You can be plenty good at getting people to vote for you while being personally dislikable.

      • LosGatosCA says:

        To be fair the primary was in Texas.

        Just saying.

        • LosGatosCA says:

          Luger lost in Indiana.

          A tea partier won the primary then lost to Reid in Nevada.

          A witch won the primary in Delaware.

          Mr Legitimate Rape won the primary in Missouri

          The difference in those states was that the Democratic Party could compete.

          Texas not so much.

        • random says:

          This can’t be pointed out enough.

          To date there is tons of evidence that Ted Cruz is a complete blithering idiot when it comes to national-level politics and the only evidence to the contrary is one open Senate primary in TX.

      • Jadzia says:

        Interestingly, I have a lifelong friend who knows Cruz well (personally and professionally) and actually DOES like him. Said friend is very conservative, but neither crazy nor unlikable.

    • Manny Kant says:

      But Cruz can’t win with just people who voted for Romney last time.

    • random says:

      OTOH his only real political success consists of him winning a primary for an open Senate seat when he had endorsements from every right-wing radio host in the country.

      Other than that its just a series of him setting dumpsters on fire and then running away and pretending he had nothing to do with them. The man is a delusional political moron and shouldn’t be mistaken for someone who knows what he’s talking about more than half the time.

    • MacK says:

      Absolutely – put an (r) beside the name of an axe murdering pedophile in the General and a most Republicans woukd vote for in – and that includes the independents who are really Republican- for gods sake they reelected Nixon and Dubya. Spread a few bullshit stories about the Democrat (swift boat) and they will think – “but an axe is ok, and the child was sexually precocious – so its not that bad.”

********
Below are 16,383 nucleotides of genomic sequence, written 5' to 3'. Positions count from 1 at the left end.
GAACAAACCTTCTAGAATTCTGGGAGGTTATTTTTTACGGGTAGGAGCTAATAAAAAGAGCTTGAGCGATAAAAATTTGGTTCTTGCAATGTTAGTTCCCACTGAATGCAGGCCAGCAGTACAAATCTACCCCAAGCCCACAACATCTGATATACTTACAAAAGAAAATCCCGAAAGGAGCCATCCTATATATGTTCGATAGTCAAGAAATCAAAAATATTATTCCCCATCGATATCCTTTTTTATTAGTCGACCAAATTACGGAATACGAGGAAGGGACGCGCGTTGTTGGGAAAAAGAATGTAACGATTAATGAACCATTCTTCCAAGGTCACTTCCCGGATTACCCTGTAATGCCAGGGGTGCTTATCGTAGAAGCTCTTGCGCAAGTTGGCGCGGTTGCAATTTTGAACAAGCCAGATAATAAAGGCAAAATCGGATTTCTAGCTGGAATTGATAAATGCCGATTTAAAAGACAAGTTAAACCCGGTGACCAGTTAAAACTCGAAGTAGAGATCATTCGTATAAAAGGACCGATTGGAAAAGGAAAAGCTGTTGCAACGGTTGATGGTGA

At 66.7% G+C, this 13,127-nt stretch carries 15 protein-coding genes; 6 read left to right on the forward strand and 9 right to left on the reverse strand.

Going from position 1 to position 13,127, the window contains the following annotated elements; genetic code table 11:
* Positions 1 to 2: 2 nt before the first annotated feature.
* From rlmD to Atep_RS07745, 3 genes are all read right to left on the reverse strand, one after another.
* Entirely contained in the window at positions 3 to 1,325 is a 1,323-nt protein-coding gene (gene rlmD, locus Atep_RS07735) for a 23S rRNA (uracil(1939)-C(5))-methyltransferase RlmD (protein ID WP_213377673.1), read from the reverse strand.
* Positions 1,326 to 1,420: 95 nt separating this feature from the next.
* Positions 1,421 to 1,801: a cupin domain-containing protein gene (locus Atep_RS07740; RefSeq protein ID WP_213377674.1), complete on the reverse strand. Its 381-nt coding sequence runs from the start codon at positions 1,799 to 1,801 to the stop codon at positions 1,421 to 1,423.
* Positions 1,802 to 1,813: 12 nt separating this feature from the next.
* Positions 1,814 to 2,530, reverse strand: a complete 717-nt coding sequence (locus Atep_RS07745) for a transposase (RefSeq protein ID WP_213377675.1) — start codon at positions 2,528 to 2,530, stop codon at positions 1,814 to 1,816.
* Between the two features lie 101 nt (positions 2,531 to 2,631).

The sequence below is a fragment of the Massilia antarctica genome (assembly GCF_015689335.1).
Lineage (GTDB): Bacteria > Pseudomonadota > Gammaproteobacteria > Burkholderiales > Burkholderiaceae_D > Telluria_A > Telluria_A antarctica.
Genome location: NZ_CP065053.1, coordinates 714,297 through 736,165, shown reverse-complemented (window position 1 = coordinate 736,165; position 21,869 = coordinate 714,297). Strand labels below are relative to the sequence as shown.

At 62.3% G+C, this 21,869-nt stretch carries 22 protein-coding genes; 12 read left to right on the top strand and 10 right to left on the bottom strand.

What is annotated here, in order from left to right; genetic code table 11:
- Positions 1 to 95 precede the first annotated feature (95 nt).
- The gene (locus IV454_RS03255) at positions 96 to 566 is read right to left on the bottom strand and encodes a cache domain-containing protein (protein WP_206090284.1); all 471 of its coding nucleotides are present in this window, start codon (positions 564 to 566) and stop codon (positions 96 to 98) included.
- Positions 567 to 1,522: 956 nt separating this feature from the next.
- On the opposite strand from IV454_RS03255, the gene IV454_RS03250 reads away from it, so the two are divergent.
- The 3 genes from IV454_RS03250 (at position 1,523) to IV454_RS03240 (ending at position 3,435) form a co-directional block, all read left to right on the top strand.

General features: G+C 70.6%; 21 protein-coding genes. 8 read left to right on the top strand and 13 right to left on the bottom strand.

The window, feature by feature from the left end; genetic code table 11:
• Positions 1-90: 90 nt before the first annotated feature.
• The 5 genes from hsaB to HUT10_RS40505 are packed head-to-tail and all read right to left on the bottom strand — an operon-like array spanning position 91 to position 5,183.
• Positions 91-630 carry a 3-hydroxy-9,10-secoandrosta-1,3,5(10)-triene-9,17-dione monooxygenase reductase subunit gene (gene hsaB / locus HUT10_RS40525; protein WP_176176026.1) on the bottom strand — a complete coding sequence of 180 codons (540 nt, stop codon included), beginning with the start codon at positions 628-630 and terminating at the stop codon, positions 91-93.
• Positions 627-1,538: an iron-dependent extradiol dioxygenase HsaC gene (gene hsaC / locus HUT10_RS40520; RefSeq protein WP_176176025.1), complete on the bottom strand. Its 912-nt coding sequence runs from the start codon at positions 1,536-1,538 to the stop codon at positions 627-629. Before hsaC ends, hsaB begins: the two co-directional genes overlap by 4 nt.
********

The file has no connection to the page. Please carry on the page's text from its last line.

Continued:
13. PaulB says:

    Paul’s guesstimate of a 35% chance that Trump or Cruz will win in November sounds about right. All the polls that ask will you vote for R or D, without mentioning a specific candidate consistently come up tied. If you allow for a different Republican nominee and give Hillary a 55% or so chance of defeating these two candidates, you get around 35%. Folks I know that are involved in national politics worry greatly that Hillary is a weaker candidate than people think she should be.

    • Amanda in the South Bay says:

      “Folks I know that are involved in national politics “-WTF does this mean? Are these people too secretive to give their names? Is there something secret you know that we don’t? Citation needed.

    • LosGatosCA says:

      Totally disagree – 80% chance one of these two guys are the nominee, 20% chance (high) that Hillary loses. The math is .8 * .2 = 16%

      The 20% chance of the Republican nominee winning is mainly due to material external events overcoming fundamentals of demographics and electoral college working against them.

      • Anon21 says:

        Totally disagree – 80% chance one of these two guys are the nominee

        No, absolutely not. Trump: still 0%. People here, including Paul, are vastly overrating the influence that GOP primary voters have on the nomination process. If all you are is a voter, you are a follower, and you will be led.

        Cruz: maybe 30 or 40%. It all depends on how soon the bulk of party insiders decide who their candidate is.